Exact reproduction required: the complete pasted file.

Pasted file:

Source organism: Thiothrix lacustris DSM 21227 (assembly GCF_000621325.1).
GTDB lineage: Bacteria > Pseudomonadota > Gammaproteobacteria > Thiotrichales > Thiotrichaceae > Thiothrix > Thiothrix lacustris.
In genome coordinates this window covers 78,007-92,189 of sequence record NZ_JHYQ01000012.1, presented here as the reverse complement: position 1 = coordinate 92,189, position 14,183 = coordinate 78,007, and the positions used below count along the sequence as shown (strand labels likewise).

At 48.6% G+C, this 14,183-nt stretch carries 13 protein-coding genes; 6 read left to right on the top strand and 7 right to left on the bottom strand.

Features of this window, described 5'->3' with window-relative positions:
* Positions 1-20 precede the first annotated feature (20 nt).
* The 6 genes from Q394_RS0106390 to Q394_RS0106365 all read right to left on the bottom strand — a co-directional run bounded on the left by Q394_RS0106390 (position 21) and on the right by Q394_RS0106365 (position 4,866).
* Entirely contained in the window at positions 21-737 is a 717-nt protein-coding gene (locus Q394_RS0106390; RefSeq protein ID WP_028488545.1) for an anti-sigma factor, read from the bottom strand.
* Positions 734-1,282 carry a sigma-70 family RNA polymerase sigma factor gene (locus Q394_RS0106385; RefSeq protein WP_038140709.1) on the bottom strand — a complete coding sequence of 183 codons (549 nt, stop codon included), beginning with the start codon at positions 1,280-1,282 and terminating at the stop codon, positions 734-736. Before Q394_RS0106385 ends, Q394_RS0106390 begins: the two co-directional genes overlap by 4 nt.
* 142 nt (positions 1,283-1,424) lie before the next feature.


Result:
Source organism: Thiothrix lacustris DSM 21227 (assembly GCF_000621325.1).
GTDB lineage: Bacteria > Pseudomonadota > Gammaproteobacteria > Thiotrichales > Thiotrichaceae > Thiothrix > Thiothrix lacustris.
In genome coordinates this window covers 78,007-92,189 of sequence record NZ_JHYQ01000012.1, presented here as the reverse complement: position 1 = coordinate 92,189, position 14,183 = coordinate 78,007, and the positions used below count along the sequence as shown (strand labels likewise).

At 48.6% G+C, this 14,183-nt stretch carries 13 protein-coding genes; 6 read left to right on the top strand and 7 right to left on the bottom strand.

Features of this window, described 5'->3' with window-relative positions:
* Positions 1-20 precede the first annotated feature (20 nt).
* The 6 genes from Q394_RS0106390 to Q394_RS0106365 all read right to left on the bottom strand — a co-directional run bounded on the left by Q394_RS0106390 (position 21) and on the right by Q394_RS0106365 (position 4,866).
* Entirely contained in the window at positions 21-737 is a 717-nt protein-coding gene (locus Q394_RS0106390; RefSeq protein ID WP_028488545.1) for an anti-sigma factor, read from the bottom strand.
* Positions 734-1,282 carry a sigma-70 family RNA polymerase sigma factor gene (locus Q394_RS0106385; RefSeq protein WP_038140709.1) on the bottom strand — a complete coding sequence of 183 codons (549 nt, stop codon included), beginning with the start codon at positions 1,280-1,282 and terminating at the stop codon, positions 734-736. Before Q394_RS0106385 ends, Q394_RS0106390 begins: the two co-directional genes overlap by 4 nt.
* 142 nt (positions 1,283-1,424) lie before the next feature.